Federal regulators have recommended that a northwestern Colorado coal mine threatened with closure partly over its impact on global warming remain open.
The Interior Department's Office of Surface Mining Reclamation Enforcement issued its decision Tuesday, five days before a court-imposed deadline that congressional, state and local lawmakers had urged the office to meet to keep the Colowyo mine operating near Craig.
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The Interior Department still must decide whether to accept the recommendation to ensure the mine's future, but U.S. Sen. Michael Bennet said Thursday that the review "will help relieve significant anxiety in Moffat and Rio Blanco counties."
The mining project was approved in 2007, but a federal judge in May ordered regulators to redo their environmental review, taking into account the impact the mined coal would have on climate change, and take public comment on the proposal. U.S. District Judge R. Brooke Jackson threatened to shut down the mine if the new review wasn't completed in time.
Jackson's ruling came in response to a lawsuit filed by New Mexico-based WildEarth Guardians, which also has sued to challenge the San Juan coal mine in New Mexico and the Spring Creek mine near the Montana-Wyoming border in the coal-rich Powder River Basin.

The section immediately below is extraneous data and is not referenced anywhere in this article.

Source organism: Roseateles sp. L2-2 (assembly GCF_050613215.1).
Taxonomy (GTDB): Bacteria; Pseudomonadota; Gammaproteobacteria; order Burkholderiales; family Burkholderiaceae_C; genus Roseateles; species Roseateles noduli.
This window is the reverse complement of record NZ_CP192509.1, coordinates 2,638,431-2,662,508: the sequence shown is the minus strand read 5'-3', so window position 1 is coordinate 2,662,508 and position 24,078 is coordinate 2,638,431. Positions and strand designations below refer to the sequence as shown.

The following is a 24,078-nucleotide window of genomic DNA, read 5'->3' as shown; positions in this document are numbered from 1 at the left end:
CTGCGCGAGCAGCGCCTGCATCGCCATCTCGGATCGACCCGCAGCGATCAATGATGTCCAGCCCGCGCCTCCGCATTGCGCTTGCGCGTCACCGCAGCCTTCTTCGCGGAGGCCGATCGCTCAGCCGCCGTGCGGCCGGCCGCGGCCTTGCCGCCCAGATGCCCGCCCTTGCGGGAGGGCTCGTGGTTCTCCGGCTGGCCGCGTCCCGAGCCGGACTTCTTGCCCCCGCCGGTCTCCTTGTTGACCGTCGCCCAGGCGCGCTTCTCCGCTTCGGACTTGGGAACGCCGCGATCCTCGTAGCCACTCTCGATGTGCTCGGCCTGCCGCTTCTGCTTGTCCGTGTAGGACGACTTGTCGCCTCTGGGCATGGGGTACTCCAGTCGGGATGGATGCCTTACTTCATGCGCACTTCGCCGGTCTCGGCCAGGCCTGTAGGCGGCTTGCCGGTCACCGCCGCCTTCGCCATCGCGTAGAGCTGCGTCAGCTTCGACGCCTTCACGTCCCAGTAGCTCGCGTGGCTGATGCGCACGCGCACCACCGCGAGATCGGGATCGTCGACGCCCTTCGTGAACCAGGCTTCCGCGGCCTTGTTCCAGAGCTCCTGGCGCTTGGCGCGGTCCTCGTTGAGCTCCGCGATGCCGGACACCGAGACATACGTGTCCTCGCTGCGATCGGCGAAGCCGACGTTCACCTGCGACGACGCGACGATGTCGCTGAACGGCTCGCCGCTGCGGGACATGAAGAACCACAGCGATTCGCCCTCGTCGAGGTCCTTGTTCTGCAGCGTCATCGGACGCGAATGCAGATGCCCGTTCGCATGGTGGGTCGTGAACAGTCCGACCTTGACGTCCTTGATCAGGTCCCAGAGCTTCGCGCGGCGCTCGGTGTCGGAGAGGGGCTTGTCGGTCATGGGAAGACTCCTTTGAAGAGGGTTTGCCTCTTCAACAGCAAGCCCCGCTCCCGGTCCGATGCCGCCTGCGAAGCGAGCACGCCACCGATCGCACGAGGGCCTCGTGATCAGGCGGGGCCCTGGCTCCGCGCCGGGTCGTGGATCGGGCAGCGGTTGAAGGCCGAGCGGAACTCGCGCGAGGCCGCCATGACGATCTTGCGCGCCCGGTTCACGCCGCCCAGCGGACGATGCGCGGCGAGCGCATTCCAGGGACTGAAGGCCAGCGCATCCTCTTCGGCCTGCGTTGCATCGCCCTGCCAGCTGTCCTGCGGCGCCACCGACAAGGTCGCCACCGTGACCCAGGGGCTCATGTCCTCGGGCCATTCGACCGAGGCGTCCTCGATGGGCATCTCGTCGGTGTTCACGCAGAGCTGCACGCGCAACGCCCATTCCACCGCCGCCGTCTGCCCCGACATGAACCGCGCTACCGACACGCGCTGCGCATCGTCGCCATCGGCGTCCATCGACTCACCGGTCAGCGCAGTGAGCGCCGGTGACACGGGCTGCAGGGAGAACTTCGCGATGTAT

The review of the Colowyo mine found that burning the coal at the nearby Craig Generating Station would have "insignificant impacts" on national greenhouse gas emissions and moderate impacts on emissions in Colorado. It also noted that only 20 of the 809 acres to be mined under the original permit still remain untouched.
The Westminster, Colorado-based Tri-State Generation and Transmission Association, which owns the Colowyo Mine, welcomed the decision.
"Colowyo Mine and our 220 employees are grateful for the diligence and hard work of the OSM to complete the environmental assessment and finding of no significant impact with in the timeframe ordered by the judge," spokesman Lee Boughey said.
WildEarth Guardians is campaigning to keep coal from being mined to prevent global warming and wants federal regulators to calculate and disclose coal's climate impact before approving projects. The group's climate change director, Jeremy Nichols, said Jackson's ruling was an important victory but said he didn't expect regulators to shut down a mine overnight.
"It is time for an honest conversation about finding the best way for keeping coal in the ground," he said.